That is what fuels our dreams.  Backward, into the darkness of days gone by; into our personal histories, there is nothing to dream of.  Going back is not an option for any of us.  Time moves us forward relentlessly. Hope turns us around and points us in the direction of the light of new days and new potentials.  

We hope for better opportunities, more successes, happier circumstances.  We hope to find love, or to perfect loves, or to go on forever wrapped up in a love that seems perfect in the present.  We hope to avoid unpleasantness.  We hope to mold and shape our lives to our liking.  Hoping for what is not, and being convinced that it could yet come to be, we hold on, we persevere, we wait, we become patient.  

Hope removes from us the sense of demand that characterizes the impatient child.  Instead, with hope, we can sit quietly through the storms and vagaries of our days and years, believing that if we can imagine it, it can yet come into fullness in our lives -- and no one will ever convince us otherwise.  WE HOPE!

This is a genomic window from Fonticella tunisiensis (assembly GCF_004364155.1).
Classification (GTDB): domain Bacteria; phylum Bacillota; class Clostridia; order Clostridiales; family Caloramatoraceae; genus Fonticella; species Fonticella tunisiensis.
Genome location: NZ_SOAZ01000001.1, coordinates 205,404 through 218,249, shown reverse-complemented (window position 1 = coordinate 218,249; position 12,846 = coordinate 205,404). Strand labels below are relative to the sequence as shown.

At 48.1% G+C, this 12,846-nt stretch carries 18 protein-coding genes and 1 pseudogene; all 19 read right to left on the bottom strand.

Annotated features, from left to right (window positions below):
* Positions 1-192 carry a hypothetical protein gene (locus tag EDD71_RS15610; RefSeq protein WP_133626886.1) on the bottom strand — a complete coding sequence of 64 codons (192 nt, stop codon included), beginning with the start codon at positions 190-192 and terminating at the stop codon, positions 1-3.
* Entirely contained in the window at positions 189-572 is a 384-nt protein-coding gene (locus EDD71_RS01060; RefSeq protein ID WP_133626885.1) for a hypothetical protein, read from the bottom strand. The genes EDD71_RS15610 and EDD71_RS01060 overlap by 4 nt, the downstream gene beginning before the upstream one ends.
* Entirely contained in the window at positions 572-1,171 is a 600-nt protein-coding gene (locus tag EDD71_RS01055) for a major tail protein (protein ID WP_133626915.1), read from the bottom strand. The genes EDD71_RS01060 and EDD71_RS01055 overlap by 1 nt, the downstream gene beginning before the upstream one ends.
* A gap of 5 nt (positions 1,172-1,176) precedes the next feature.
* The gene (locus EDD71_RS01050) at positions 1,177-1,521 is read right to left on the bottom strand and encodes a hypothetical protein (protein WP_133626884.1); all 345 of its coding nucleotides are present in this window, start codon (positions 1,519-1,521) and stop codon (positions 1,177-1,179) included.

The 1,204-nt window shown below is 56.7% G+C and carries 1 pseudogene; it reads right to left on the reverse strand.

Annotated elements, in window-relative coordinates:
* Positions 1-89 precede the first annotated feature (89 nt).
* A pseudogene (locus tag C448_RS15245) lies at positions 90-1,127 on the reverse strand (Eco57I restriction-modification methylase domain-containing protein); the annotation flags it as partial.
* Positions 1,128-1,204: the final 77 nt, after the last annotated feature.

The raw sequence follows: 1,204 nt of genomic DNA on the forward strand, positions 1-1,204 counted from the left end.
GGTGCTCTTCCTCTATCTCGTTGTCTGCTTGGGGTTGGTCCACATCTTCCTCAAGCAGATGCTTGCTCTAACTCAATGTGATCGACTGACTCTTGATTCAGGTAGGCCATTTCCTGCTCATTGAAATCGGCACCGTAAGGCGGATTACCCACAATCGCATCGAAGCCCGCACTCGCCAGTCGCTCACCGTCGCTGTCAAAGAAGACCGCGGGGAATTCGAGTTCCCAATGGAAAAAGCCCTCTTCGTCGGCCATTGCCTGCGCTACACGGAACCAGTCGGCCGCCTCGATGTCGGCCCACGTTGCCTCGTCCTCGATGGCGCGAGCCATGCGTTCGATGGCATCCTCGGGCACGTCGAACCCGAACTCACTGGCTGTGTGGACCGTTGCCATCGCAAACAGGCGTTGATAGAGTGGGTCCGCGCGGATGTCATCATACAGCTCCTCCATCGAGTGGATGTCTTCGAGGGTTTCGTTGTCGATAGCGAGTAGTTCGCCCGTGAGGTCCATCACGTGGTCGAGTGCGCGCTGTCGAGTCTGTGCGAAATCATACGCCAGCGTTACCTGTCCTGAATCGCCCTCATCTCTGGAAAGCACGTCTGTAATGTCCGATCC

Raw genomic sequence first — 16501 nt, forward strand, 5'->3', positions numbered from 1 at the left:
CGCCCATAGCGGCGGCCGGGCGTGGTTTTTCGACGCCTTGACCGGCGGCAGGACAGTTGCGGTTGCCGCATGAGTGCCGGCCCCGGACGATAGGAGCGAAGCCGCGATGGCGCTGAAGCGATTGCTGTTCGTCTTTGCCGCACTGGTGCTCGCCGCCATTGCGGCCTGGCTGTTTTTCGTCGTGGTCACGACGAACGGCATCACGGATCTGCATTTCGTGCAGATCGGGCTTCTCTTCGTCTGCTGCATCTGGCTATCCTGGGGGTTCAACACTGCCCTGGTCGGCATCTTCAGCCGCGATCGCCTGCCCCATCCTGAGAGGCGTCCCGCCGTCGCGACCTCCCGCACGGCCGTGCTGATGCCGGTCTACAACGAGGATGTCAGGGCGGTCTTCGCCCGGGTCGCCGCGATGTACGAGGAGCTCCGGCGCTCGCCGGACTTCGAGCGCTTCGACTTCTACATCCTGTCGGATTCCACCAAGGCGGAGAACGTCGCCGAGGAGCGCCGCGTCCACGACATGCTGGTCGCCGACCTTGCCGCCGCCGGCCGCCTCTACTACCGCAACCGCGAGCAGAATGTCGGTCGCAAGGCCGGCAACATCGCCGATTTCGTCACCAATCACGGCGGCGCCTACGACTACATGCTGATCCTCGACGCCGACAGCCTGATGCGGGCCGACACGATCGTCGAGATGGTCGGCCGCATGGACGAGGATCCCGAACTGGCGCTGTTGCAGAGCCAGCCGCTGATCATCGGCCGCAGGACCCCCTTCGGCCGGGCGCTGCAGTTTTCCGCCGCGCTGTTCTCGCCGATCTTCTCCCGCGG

Then and Now

A year ago, we were still in the very early days of the physical therapy protocol aimed at the rehabilitation of His right shoulder replacement.  After weeks and weeks of total immobilization, the PT was excruciatingly slow and gentle, allowing that prosthesis to stabilize...  For what seemed like forever, the exercises looked like this:

Today, as we were hauling bags and bags and bags of groceries into the house, He just reached right up and grabbed the hatch on the car and pulled it down and closed it.  I remarked on the change, saying, "You just reach right up and pull that down and never even think a thing about it.  Your shoulder doesn't bother you even a little bit."

 He agreed that it was true, and said, "My replacement shoulder feels better and stronger than my other shoulder."  And then He said, "I think it is better than ever, and I think it is stronger because of spanking you."



P. S. - I did suggest that, if spanking was good, then surely flogging would be even better...


What Does a Girl Have to Do?

Have I mentioned, or have you noticed?

  • I am crazy in love with Himself...
  • I am masochistic to my toes...
  • I get off on a good spanking...
  • I try, really hard, to behave myself...
  • Sometimes, I'm not entirely sure what "behaving myself" might really look like...
  • I don't want to be a nuisance, a pest, a bother, a nag, or a chore...
  • I tend to over think things...

Yup.  All true.  Add to all of that a bit of relational tentativeness; a bit of uncertainty, and things get, ummmmmmm... complicated.